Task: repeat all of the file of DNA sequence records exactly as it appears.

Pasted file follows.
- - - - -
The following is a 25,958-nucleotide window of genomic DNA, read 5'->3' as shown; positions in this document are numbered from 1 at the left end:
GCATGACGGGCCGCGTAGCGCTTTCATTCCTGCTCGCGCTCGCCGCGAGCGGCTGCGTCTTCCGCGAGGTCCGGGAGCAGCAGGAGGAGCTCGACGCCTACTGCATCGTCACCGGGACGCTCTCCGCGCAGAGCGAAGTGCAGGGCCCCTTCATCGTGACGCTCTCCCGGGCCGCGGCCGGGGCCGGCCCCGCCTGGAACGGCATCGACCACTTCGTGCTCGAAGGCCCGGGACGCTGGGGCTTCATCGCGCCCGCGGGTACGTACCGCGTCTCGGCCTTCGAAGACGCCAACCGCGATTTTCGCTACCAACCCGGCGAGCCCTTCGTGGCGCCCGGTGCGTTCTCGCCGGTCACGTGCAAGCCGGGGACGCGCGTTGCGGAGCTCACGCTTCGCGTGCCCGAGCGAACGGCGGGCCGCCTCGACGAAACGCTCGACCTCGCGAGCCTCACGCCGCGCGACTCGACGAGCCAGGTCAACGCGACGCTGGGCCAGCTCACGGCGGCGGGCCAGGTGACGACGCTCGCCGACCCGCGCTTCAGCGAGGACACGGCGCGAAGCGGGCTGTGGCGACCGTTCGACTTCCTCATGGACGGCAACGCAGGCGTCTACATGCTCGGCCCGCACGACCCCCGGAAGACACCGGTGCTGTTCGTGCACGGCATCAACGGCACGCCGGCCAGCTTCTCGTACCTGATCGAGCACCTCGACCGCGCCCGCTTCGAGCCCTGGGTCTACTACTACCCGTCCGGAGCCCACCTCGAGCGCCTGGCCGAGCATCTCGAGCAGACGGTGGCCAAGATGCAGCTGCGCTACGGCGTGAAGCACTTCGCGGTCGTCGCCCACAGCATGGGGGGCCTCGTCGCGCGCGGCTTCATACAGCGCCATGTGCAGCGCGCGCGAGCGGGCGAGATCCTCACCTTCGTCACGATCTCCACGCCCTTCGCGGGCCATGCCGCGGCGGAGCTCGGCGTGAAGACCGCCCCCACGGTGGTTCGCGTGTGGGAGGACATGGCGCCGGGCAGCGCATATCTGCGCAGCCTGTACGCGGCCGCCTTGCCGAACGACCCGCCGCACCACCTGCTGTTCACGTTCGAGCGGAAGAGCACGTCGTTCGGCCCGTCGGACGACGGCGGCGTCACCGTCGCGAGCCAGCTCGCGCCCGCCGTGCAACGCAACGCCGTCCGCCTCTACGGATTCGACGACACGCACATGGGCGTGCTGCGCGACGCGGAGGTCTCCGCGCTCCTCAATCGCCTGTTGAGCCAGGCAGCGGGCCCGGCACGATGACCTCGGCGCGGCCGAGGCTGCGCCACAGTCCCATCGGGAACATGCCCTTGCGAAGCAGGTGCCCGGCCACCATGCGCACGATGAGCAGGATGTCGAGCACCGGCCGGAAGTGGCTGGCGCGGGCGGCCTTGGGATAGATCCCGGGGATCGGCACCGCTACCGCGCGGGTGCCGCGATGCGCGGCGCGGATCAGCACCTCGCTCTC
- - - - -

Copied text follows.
The following is a 25,958-nucleotide window of genomic DNA, read 5'->3' as shown; positions in this document are numbered from 1 at the left end:
GCATGACGGGCCGCGTAGCGCTTTCATTCCTGCTCGCGCTCGCCGCGAGCGGCTGCGTCTTCCGCGAGGTCCGGGAGCAGCAGGAGGAGCTCGACGCCTACTGCATCGTCACCGGGACGCTCTCCGCGCAGAGCGAAGTGCAGGGCCCCTTCATCGTGACGCTCTCCCGGGCCGCGGCCGGGGCCGGCCCCGCCTGGAACGGCATCGACCACTTCGTGCTCGAAGGCCCGGGACGCTGGGGCTTCATCGCGCCCGCGGGTACGTACCGCGTCTCGGCCTTCGAAGACGCCAACCGCGATTTTCGCTACCAACCCGGCGAGCCCTTCGTGGCGCCCGGTGCGTTCTCGCCGGTCACGTGCAAGCCGGGGACGCGCGTTGCGGAGCTCACGCTTCGCGTGCCCGAGCGAACGGCGGGCCGCCTCGACGAAACGCTCGACCTCGCGAGCCTCACGCCGCGCGACTCGACGAGCCAGGTCAACGCGACGCTGGGCCAGCTCACGGCGGCGGGCCAGGTGACGACGCTCGCCGACCCGCGCTTCAGCGAGGACACGGCGCGAAGCGGGCTGTGGCGACCGTTCGACTTCCTCATGGACGGCAACGCAGGCGTCTACATGCTCGGCCCGCACGACCCCCGGAAGACACCGGTGCTGTTCGTGCACGGCATCAACGGCACGCCGGCCAGCTTCTCGTACCTGATCGAGCACCTCGACCGCGCCCGCTTCGAGCCCTGGGTCTACTACTACCCGTCCGGAGCCCACCTCGAGCGCCTGGCCGAGCATCTCGAGCAGACGGTGGCCAAGATGCAGCTGCGCTACGGCGTGAAGCACTTCGCGGTCGTCGCCCACAGCATGGGGGGCCTCGTCGCGCGCGGCTTCATACAGCGCCATGTGCAGCGCGCGCGAGCGGGCGAGATCCTCACCTTCGTCACGATCTCCACGCCCTTCGCGGGCCATGCCGCGGCGGAGCTCGGCGTGAAGACCGCCCCCACGGTGGTTCGCGTGTGGGAGGACATGGCGCCGGGCAGCGCATATCTGCGCAGCCTGTACGCGGCCGCCTTGCCGAACGACCCGCCGCACCACCTGCTGTTCACGTTCGAGCGGAAGAGCACGTCGTTCGGCCCGTCGGACGACGGCGGCGTCACCGTCGCGAGCCAGCTCGCGCCCGCCGTGCAACGCAACGCCGTCCGCCTCTACGGATTCGACGACACGCACATGGGCGTGCTGCGCGACGCGGAGGTCTCCGCGCTCCTCAATCGCCTGTTGAGCCAGGCAGCGGGCCCGGCACGATGACCTCGGCGCGGCCGAGGCTGCGCCACAGTCCCATCGGGAACATGCCCTTGCGAAGCAGGTGCCCGGCCACCATGCGCACGATGAGCAGGATGTCGAGCACCGGCCGGAAGTGGCTGGCGCGGGCGGCCTTGGGATAGATCCCGGGGATCGGCACCGCTACCGCGCGGGTGCCGCGATGCGCGGCGCGGATCAGCACCTCGCTCTC